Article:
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3c. Weed management research - long version
Pastures for grazing animals such as sheep and cattle consist of both the grasses you want and the weeds you don't want. The following research by Annabel investigated whether cutting the pasture at critical times, a bit like mowing the lawn at home, could remove the weeds. Defoliating pastures at critical times in the development of a species can have a large impact on composition in future years. Using non-selective defoliation techniques have the potential to provide a useful, non-herbicide method of pasture weed management. However, timing the cut is critical to prevent regrowth of the target weed (and subsequent seed production) and minimise damage to desirable pasture species. The critical time will vary for each plant species.
Experimental design and treatments
Weeds research at WWAI has examined the effect of spring pasture defoliation (mechanical and grazing) on pasture composition and the management of targeted weed species. A degraded, mixed temperate perennial (phalaris/cocksfoot) and annual (subclover/annual grass and broadleaf) pasture was either grazed or mechanically defoliated during spring. There were four mechanical defoliation treatments and one treatment continuously grazed by sheep:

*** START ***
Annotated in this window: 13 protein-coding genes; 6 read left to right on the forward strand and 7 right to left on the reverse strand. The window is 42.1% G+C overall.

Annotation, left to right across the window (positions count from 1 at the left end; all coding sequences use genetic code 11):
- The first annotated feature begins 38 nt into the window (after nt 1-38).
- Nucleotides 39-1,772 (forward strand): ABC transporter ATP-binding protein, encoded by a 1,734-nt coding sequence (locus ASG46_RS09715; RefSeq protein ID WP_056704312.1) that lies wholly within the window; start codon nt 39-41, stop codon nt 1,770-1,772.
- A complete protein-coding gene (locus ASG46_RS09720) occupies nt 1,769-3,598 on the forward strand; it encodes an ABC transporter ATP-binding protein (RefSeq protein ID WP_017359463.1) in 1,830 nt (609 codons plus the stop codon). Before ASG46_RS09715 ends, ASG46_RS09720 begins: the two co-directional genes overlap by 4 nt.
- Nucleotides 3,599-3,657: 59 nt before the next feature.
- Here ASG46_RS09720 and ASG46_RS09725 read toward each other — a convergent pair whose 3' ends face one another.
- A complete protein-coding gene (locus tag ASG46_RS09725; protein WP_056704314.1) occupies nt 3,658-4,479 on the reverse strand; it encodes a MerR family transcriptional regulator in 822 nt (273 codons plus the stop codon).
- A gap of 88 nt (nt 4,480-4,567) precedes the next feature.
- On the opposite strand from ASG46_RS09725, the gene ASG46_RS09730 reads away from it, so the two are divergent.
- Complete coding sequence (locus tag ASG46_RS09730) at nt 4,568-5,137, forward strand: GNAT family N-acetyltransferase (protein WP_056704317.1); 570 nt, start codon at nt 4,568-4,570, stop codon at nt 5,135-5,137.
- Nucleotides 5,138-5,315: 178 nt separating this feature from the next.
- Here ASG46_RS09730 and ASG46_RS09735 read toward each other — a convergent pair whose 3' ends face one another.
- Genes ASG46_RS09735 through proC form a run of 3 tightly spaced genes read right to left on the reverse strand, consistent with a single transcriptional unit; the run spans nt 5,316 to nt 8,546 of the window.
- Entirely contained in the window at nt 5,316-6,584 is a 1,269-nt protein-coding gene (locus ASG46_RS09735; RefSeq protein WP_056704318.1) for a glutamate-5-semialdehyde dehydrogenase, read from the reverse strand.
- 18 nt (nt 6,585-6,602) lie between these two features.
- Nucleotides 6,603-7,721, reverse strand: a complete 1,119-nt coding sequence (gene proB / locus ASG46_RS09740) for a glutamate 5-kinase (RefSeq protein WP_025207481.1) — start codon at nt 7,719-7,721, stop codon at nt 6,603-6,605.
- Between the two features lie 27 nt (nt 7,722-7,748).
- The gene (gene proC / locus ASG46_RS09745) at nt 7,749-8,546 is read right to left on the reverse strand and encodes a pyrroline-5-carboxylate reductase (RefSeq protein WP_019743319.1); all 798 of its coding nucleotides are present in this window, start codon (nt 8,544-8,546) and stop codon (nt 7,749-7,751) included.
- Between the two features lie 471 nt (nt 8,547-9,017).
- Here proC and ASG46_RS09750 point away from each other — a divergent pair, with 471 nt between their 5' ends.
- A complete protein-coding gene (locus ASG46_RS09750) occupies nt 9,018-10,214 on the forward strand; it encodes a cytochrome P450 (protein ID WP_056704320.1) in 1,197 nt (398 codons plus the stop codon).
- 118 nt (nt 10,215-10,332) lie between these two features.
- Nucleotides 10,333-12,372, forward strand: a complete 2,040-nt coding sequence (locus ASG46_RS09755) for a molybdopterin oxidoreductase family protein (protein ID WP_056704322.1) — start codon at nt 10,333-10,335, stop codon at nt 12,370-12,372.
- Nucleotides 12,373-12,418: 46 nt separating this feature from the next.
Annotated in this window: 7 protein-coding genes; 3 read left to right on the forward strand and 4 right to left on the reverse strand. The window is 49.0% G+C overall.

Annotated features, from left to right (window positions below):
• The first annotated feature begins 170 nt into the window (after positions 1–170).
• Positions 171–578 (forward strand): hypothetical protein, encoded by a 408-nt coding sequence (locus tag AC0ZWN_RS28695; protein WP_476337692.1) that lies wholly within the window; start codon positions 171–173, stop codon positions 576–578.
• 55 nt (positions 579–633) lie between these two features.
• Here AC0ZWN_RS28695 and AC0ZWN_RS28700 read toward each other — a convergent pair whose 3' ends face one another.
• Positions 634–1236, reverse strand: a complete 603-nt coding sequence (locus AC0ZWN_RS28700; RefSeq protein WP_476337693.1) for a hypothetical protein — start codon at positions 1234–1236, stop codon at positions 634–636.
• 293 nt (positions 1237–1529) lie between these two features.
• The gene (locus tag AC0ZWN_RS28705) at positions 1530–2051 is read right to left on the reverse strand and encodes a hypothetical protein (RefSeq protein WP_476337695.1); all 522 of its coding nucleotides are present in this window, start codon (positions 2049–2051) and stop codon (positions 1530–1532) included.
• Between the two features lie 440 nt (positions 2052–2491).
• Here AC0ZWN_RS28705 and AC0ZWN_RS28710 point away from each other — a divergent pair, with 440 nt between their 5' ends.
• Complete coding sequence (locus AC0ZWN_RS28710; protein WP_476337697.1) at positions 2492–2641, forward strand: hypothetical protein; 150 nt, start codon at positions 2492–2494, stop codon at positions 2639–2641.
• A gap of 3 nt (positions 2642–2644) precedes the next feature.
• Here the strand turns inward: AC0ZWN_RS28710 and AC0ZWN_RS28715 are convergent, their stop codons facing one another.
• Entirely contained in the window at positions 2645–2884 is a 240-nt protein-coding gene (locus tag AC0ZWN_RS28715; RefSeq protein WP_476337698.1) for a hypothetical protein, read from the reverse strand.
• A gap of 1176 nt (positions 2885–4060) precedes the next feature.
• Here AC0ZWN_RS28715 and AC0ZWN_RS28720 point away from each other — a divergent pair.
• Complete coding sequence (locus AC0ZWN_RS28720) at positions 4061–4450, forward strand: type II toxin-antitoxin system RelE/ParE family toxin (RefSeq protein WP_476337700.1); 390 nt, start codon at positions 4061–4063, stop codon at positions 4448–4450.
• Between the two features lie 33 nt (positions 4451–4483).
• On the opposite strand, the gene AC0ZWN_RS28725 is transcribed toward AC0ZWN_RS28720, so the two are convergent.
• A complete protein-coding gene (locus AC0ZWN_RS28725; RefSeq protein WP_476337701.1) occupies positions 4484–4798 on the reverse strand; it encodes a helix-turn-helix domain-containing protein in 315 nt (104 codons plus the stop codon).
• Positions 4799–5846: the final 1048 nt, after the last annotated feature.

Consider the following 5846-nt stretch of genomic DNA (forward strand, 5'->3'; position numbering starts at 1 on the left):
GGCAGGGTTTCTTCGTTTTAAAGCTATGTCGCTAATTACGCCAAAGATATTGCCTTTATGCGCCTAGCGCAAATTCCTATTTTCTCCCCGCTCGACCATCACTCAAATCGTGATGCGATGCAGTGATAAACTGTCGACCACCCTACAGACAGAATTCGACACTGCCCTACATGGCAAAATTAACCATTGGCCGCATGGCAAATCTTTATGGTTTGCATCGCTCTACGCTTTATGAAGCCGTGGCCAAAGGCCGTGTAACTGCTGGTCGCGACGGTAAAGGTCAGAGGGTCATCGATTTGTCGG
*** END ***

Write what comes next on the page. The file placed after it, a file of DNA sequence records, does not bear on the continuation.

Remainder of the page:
Tr 1 Continuously grazed by sheep (10 DSE)
Tr 2 Grazed by sheep 1 Jan – 1 Aug; sheep excluded and mechanically defoliated early Oct
Tr 3 Grazed by sheep 1 Jan – 1 Aug; sheep excluded mechanically defoliated late Oct
Tr 4 Grazed by sheep 1 Jan – 1 Aug; sheep excluded mechanically defoliated early Nov
Tr 5 Grazed by sheep 1 Jan – 1 Aug; sheep excluded mechanically defoliated late Nov
The mechanical spring defoliation treatments were repeated over three years (1997-1999). The experimental area contained four replicates that were separated by 10 m wide buffers. Each replicate consisted of five 10 m x 20 m plots. Defoliation treatments were allocated to the plots randomly. The uniformity of grazing in the grazed plots was improved by positioning them within the experimental design to allow maximum accessibility by the sheep from the surrounding paddock.
Mechanical defoliation treatments
The mechanical defoliation was achieved using a small plot forage harvester. The pasture was cut to 5 cm and the harvested material removed from the experimental area. The cutting dates were at approximately 17 day intervals each year. These harvest dates covered the range of phenological development stages of the pasture species during spring and a range of forage qualities.